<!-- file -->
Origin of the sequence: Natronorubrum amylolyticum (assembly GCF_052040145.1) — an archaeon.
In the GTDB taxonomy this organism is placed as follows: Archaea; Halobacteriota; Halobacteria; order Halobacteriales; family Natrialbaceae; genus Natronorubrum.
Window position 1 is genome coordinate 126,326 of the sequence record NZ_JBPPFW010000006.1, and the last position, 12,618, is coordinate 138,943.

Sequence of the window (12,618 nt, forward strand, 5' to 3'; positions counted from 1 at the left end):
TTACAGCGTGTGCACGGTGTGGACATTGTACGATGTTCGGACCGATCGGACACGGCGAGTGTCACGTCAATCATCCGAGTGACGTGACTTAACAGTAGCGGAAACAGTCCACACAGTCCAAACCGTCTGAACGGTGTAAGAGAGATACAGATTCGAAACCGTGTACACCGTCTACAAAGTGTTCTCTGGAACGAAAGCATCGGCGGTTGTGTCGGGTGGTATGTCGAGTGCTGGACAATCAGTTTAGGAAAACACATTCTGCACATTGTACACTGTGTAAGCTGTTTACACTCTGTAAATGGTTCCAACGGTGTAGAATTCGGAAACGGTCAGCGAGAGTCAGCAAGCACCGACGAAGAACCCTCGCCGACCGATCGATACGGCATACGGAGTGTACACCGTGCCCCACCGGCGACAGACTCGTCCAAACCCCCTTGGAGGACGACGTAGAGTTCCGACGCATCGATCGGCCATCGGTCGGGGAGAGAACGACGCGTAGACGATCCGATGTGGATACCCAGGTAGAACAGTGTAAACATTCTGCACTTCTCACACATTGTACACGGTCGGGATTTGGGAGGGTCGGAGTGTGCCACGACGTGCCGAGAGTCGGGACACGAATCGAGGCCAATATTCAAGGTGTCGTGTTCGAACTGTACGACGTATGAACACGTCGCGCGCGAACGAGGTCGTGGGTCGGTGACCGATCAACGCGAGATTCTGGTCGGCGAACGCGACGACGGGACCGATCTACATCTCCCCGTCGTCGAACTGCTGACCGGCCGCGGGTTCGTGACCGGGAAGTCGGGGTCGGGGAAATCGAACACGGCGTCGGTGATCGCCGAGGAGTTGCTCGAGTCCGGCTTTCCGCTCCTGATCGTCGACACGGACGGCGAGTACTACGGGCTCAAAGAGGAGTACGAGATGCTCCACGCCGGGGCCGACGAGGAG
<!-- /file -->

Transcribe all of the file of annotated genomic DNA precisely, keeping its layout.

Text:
Origin of the sequence: Natronorubrum amylolyticum (assembly GCF_052040145.1) — an archaeon.
In the GTDB taxonomy this organism is placed as follows: Archaea; Halobacteriota; Halobacteria; order Halobacteriales; family Natrialbaceae; genus Natronorubrum.
Window position 1 is genome coordinate 126,326 of the sequence record NZ_JBPPFW010000006.1, and the last position, 12,618, is coordinate 138,943.

Sequence of the window (12,618 nt, forward strand, 5' to 3'; positions counted from 1 at the left end):
TTACAGCGTGTGCACGGTGTGGACATTGTACGATGTTCGGACCGATCGGACACGGCGAGTGTCACGTCAATCATCCGAGTGACGTGACTTAACAGTAGCGGAAACAGTCCACACAGTCCAAACCGTCTGAACGGTGTAAGAGAGATACAGATTCGAAACCGTGTACACCGTCTACAAAGTGTTCTCTGGAACGAAAGCATCGGCGGTTGTGTCGGGTGGTATGTCGAGTGCTGGACAATCAGTTTAGGAAAACACATTCTGCACATTGTACACTGTGTAAGCTGTTTACACTCTGTAAATGGTTCCAACGGTGTAGAATTCGGAAACGGTCAGCGAGAGTCAGCAAGCACCGACGAAGAACCCTCGCCGACCGATCGATACGGCATACGGAGTGTACACCGTGCCCCACCGGCGACAGACTCGTCCAAACCCCCTTGGAGGACGACGTAGAGTTCCGACGCATCGATCGGCCATCGGTCGGGGAGAGAACGACGCGTAGACGATCCGATGTGGATACCCAGGTAGAACAGTGTAAACATTCTGCACTTCTCACACATTGTACACGGTCGGGATTTGGGAGGGTCGGAGTGTGCCACGACGTGCCGAGAGTCGGGACACGAATCGAGGCCAATATTCAAGGTGTCGTGTTCGAACTGTACGACGTATGAACACGTCGCGCGCGAACGAGGTCGTGGGTCGGTGACCGATCAACGCGAGATTCTGGTCGGCGAACGCGACGACGGGACCGATCTACATCTCCCCGTCGTCGAACTGCTGACCGGCCGCGGGTTCGTGACCGGGAAGTCGGGGTCGGGGAAATCGAACACGGCGTCGGTGATCGCCGAGGAGTTGCTCGAGTCCGGCTTTCCGCTCCTGATCGTCGACACGGACGGCGAGTACTACGGGCTCAAAGAGGAGTACGAGATGCTCCACGCCGGGGCCGACGAGGAG